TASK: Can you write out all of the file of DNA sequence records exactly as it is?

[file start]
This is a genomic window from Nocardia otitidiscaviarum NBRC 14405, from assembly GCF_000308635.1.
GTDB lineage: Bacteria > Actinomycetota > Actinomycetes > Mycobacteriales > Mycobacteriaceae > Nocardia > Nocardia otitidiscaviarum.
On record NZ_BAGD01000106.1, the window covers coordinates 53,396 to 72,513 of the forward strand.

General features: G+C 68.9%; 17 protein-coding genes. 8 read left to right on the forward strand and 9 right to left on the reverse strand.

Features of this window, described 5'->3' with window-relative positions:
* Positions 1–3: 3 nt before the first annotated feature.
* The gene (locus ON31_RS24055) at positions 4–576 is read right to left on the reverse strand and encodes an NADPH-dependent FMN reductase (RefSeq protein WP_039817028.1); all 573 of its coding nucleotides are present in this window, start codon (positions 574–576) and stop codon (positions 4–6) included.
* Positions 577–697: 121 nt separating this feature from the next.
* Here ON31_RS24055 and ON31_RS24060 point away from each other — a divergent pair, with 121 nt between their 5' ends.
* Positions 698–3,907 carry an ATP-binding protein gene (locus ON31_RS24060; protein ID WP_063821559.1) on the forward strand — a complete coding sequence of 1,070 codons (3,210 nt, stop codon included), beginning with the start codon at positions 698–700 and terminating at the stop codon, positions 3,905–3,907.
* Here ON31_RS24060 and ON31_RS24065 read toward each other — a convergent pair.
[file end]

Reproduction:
This is a genomic window from Nocardia otitidiscaviarum NBRC 14405, from assembly GCF_000308635.1.
GTDB lineage: Bacteria > Actinomycetota > Actinomycetes > Mycobacteriales > Mycobacteriaceae > Nocardia > Nocardia otitidiscaviarum.
On record NZ_BAGD01000106.1, the window covers coordinates 53,396 to 72,513 of the forward strand.

General features: G+C 68.9%; 17 protein-coding genes. 8 read left to right on the forward strand and 9 right to left on the reverse strand.

Features of this window, described 5'->3' with window-relative positions:
* Positions 1–3: 3 nt before the first annotated feature.
* The gene (locus ON31_RS24055) at positions 4–576 is read right to left on the reverse strand and encodes an NADPH-dependent FMN reductase (RefSeq protein WP_039817028.1); all 573 of its coding nucleotides are present in this window, start codon (positions 574–576) and stop codon (positions 4–6) included.
* Positions 577–697: 121 nt separating this feature from the next.
* Here ON31_RS24055 and ON31_RS24060 point away from each other — a divergent pair, with 121 nt between their 5' ends.
* Positions 698–3,907 carry an ATP-binding protein gene (locus ON31_RS24060; protein ID WP_063821559.1) on the forward strand — a complete coding sequence of 1,070 codons (3,210 nt, stop codon included), beginning with the start codon at positions 698–700 and terminating at the stop codon, positions 3,905–3,907.
* Here ON31_RS24060 and ON31_RS24065 read toward each other — a convergent pair.